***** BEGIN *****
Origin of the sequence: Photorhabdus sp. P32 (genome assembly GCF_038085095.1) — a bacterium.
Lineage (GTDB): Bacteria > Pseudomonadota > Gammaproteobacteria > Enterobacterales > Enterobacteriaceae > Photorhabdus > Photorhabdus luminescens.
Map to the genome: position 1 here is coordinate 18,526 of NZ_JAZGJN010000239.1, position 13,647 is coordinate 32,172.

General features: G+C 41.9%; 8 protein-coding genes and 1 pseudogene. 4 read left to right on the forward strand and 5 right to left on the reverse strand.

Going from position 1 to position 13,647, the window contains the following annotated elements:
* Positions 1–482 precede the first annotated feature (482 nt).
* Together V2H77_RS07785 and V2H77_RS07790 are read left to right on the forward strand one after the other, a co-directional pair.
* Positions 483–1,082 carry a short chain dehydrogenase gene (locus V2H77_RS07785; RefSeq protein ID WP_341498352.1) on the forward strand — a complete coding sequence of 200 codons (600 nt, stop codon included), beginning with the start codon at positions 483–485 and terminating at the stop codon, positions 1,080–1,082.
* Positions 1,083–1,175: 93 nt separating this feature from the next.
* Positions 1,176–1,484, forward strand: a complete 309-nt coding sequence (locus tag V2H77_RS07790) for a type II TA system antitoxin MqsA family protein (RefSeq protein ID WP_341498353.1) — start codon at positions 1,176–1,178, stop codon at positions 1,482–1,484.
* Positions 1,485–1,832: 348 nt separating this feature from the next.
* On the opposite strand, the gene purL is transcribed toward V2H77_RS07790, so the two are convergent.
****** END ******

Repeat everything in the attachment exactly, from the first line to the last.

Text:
Origin of the sequence: Photorhabdus sp. P32 (genome assembly GCF_038085095.1) — a bacterium.
Lineage (GTDB): Bacteria > Pseudomonadota > Gammaproteobacteria > Enterobacterales > Enterobacteriaceae > Photorhabdus > Photorhabdus luminescens.
Map to the genome: position 1 here is coordinate 18,526 of NZ_JAZGJN010000239.1, position 13,647 is coordinate 32,172.

General features: G+C 41.9%; 8 protein-coding genes and 1 pseudogene. 4 read left to right on the forward strand and 5 right to left on the reverse strand.

Going from position 1 to position 13,647, the window contains the following annotated elements:
* Positions 1–482 precede the first annotated feature (482 nt).
* Together V2H77_RS07785 and V2H77_RS07790 are read left to right on the forward strand one after the other, a co-directional pair.
* Positions 483–1,082 carry a short chain dehydrogenase gene (locus V2H77_RS07785; RefSeq protein ID WP_341498352.1) on the forward strand — a complete coding sequence of 200 codons (600 nt, stop codon included), beginning with the start codon at positions 483–485 and terminating at the stop codon, positions 1,080–1,082.
* Positions 1,083–1,175: 93 nt separating this feature from the next.
* Positions 1,176–1,484, forward strand: a complete 309-nt coding sequence (locus tag V2H77_RS07790) for a type II TA system antitoxin MqsA family protein (RefSeq protein ID WP_341498353.1) — start codon at positions 1,176–1,178, stop codon at positions 1,482–1,484.
* Positions 1,485–1,832: 348 nt separating this feature from the next.
* On the opposite strand, the gene purL is transcribed toward V2H77_RS07790, so the two are convergent.